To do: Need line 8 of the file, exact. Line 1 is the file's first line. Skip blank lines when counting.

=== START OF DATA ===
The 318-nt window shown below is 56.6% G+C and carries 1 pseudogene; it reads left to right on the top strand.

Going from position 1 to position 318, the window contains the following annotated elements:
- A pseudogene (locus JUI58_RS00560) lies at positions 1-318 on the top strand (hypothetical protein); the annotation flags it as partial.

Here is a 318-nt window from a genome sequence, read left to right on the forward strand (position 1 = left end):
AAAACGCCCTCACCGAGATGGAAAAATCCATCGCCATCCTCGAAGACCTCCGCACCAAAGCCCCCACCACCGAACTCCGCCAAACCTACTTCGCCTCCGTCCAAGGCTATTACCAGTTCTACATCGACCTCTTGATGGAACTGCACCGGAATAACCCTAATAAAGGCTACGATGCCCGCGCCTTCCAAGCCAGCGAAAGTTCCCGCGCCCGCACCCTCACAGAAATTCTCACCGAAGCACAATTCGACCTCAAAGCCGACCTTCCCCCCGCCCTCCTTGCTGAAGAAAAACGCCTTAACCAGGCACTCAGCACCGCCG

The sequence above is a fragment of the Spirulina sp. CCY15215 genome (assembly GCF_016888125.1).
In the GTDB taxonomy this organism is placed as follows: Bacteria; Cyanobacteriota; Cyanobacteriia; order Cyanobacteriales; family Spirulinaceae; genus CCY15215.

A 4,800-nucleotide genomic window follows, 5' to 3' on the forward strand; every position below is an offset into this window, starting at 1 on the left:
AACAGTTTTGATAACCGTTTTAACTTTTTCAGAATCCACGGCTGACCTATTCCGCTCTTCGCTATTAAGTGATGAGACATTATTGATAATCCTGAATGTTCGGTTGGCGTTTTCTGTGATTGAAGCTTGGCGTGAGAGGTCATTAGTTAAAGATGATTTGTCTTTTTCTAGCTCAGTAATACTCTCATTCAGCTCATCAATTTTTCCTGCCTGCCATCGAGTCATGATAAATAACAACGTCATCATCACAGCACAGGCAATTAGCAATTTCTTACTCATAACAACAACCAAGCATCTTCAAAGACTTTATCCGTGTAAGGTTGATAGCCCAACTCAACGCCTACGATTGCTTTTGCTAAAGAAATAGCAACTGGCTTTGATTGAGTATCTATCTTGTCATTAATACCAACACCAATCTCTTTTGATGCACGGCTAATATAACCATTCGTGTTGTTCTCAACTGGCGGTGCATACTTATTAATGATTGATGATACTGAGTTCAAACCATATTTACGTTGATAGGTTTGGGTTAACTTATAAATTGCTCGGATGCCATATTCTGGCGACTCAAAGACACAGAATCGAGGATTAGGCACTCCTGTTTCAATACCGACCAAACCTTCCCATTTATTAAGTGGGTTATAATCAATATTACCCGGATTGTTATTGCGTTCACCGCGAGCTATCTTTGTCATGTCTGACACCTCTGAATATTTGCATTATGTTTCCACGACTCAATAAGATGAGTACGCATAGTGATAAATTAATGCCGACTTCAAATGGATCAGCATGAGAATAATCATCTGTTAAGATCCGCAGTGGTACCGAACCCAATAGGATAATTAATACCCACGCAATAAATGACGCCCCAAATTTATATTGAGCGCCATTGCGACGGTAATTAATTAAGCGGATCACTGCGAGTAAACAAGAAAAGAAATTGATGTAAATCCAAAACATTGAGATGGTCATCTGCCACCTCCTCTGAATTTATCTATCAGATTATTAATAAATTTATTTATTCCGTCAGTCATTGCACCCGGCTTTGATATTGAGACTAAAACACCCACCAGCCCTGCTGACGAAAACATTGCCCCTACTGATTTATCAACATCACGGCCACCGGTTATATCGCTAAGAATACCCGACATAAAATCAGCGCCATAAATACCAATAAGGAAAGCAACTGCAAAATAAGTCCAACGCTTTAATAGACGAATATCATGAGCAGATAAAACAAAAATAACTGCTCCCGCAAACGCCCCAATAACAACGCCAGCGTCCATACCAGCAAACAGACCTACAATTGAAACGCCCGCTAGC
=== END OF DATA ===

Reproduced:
A 4,800-nucleotide genomic window follows, 5' to 3' on the forward strand; every position below is an offset into this window, starting at 1 on the left: